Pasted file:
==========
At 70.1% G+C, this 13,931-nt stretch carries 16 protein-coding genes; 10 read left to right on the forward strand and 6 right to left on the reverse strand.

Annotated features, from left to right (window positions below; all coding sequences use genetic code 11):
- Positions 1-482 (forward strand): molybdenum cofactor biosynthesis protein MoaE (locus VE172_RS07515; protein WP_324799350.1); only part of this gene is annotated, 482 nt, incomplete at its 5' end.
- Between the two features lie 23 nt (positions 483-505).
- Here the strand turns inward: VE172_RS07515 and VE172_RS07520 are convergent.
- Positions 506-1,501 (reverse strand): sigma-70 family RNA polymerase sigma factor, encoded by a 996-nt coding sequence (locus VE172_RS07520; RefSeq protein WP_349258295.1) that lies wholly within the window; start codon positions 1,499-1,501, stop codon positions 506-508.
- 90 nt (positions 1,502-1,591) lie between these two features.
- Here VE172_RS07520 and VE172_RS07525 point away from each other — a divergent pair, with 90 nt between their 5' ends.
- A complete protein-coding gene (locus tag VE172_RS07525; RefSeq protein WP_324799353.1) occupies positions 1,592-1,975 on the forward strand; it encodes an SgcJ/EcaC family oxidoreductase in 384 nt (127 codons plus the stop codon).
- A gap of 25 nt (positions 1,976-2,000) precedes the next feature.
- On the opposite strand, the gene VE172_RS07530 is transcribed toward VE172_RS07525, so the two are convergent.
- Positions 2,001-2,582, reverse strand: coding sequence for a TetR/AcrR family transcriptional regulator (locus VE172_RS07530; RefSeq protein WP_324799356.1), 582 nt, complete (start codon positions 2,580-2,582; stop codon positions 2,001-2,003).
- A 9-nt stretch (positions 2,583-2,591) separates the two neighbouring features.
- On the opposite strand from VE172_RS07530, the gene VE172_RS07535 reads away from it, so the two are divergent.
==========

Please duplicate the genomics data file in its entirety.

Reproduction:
At 70.1% G+C, this 13,931-nt stretch carries 16 protein-coding genes; 10 read left to right on the forward strand and 6 right to left on the reverse strand.

Annotated features, from left to right (window positions below; all coding sequences use genetic code 11):
- Positions 1-482 (forward strand): molybdenum cofactor biosynthesis protein MoaE (locus VE172_RS07515; protein WP_324799350.1); only part of this gene is annotated, 482 nt, incomplete at its 5' end.
- Between the two features lie 23 nt (positions 483-505).
- Here the strand turns inward: VE172_RS07515 and VE172_RS07520 are convergent.
- Positions 506-1,501 (reverse strand): sigma-70 family RNA polymerase sigma factor, encoded by a 996-nt coding sequence (locus VE172_RS07520; RefSeq protein WP_349258295.1) that lies wholly within the window; start codon positions 1,499-1,501, stop codon positions 506-508.
- 90 nt (positions 1,502-1,591) lie between these two features.
- Here VE172_RS07520 and VE172_RS07525 point away from each other — a divergent pair, with 90 nt between their 5' ends.
- A complete protein-coding gene (locus tag VE172_RS07525; RefSeq protein WP_324799353.1) occupies positions 1,592-1,975 on the forward strand; it encodes an SgcJ/EcaC family oxidoreductase in 384 nt (127 codons plus the stop codon).
- A gap of 25 nt (positions 1,976-2,000) precedes the next feature.
- On the opposite strand, the gene VE172_RS07530 is transcribed toward VE172_RS07525, so the two are convergent.
- Positions 2,001-2,582, reverse strand: coding sequence for a TetR/AcrR family transcriptional regulator (locus VE172_RS07530; RefSeq protein WP_324799356.1), 582 nt, complete (start codon positions 2,580-2,582; stop codon positions 2,001-2,003).
- A 9-nt stretch (positions 2,583-2,591) separates the two neighbouring features.
- On the opposite strand from VE172_RS07530, the gene VE172_RS07535 reads away from it, so the two are divergent.